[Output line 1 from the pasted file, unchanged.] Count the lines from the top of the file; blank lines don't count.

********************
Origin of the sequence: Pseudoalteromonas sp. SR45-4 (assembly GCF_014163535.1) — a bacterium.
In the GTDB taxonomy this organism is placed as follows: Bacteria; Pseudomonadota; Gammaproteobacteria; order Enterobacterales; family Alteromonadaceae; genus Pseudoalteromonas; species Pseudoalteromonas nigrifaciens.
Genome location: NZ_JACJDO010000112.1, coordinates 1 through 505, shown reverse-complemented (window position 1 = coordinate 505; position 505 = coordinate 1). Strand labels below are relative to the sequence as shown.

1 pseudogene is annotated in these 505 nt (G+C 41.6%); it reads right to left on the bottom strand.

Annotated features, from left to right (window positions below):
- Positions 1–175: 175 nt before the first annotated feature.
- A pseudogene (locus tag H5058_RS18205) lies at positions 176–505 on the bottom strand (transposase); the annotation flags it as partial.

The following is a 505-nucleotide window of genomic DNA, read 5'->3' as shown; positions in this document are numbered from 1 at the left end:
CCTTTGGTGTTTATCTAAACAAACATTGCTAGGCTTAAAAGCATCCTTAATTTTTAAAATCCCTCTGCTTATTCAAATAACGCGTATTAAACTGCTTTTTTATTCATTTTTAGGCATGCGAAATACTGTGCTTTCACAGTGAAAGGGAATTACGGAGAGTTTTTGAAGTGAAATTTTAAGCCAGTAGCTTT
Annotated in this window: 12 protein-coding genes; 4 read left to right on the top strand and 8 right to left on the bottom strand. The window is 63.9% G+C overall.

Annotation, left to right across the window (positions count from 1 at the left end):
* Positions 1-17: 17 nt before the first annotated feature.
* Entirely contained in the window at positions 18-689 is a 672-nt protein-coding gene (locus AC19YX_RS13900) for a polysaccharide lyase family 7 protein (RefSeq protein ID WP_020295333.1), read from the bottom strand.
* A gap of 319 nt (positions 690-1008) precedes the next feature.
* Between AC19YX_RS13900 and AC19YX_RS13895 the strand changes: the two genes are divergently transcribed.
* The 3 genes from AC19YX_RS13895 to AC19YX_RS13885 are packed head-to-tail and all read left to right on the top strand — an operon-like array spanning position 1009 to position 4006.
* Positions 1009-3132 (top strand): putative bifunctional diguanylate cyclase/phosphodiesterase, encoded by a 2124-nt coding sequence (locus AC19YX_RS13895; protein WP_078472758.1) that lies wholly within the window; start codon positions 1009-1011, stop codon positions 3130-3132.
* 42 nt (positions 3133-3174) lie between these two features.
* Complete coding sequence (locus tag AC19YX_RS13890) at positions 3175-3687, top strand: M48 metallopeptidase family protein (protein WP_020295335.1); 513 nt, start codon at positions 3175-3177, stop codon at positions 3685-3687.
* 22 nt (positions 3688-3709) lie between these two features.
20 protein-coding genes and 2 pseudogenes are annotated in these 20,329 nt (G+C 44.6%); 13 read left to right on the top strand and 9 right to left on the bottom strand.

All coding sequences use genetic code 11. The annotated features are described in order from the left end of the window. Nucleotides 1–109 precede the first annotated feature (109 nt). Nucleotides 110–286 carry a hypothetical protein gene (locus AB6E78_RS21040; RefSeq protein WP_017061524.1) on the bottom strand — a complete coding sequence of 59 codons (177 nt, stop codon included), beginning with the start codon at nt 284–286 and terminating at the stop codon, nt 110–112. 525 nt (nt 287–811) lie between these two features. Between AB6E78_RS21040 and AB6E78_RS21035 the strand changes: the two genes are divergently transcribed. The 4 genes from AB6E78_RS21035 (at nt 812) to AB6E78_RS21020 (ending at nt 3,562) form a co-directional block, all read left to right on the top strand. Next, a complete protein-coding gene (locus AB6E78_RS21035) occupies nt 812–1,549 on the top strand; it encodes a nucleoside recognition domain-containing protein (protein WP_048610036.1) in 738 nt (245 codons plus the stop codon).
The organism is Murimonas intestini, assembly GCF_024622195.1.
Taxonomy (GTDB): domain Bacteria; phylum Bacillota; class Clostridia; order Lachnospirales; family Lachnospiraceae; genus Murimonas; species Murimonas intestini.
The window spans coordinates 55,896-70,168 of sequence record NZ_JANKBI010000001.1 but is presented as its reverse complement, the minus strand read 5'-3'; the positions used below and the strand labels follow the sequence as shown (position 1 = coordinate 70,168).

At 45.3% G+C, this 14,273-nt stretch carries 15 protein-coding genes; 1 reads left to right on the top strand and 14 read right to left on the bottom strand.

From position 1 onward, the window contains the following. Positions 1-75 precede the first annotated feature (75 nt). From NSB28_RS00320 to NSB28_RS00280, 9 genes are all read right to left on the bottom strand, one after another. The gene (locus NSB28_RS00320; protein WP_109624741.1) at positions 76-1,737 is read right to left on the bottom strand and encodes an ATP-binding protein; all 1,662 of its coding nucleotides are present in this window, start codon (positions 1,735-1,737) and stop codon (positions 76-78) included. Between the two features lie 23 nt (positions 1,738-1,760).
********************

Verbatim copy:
Origin of the sequence: Pseudoalteromonas sp. SR45-4 (assembly GCF_014163535.1) — a bacterium.